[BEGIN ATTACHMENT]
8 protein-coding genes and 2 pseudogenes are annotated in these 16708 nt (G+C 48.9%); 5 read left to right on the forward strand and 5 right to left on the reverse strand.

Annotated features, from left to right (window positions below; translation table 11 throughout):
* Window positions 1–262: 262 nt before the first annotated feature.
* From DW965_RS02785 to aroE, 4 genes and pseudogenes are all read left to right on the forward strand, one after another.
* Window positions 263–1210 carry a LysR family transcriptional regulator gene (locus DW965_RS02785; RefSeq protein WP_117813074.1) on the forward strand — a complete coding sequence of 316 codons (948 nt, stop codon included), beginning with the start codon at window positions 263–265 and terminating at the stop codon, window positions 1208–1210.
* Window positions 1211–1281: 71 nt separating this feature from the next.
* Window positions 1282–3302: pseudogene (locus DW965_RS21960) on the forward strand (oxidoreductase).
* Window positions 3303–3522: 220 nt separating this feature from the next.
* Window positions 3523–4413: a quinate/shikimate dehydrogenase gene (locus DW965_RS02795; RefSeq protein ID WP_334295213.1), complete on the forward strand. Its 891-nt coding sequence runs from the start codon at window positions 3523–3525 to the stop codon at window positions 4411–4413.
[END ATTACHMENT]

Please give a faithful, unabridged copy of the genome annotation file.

8 protein-coding genes and 2 pseudogenes are annotated in these 16708 nt (G+C 48.9%); 5 read left to right on the forward strand and 5 right to left on the reverse strand.

Annotated features, from left to right (window positions below; translation table 11 throughout):
* Window positions 1–262: 262 nt before the first annotated feature.
* From DW965_RS02785 to aroE, 4 genes and pseudogenes are all read left to right on the forward strand, one after another.
* Window positions 263–1210 carry a LysR family transcriptional regulator gene (locus DW965_RS02785; RefSeq protein WP_117813074.1) on the forward strand — a complete coding sequence of 316 codons (948 nt, stop codon included), beginning with the start codon at window positions 263–265 and terminating at the stop codon, window positions 1208–1210.
* Window positions 1211–1281: 71 nt separating this feature from the next.
* Window positions 1282–3302: pseudogene (locus DW965_RS21960) on the forward strand (oxidoreductase).
* Window positions 3303–3522: 220 nt separating this feature from the next.
* Window positions 3523–4413: a quinate/shikimate dehydrogenase gene (locus DW965_RS02795; RefSeq protein ID WP_334295213.1), complete on the forward strand. Its 891-nt coding sequence runs from the start codon at window positions 3523–3525 to the stop codon at window positions 4411–4413.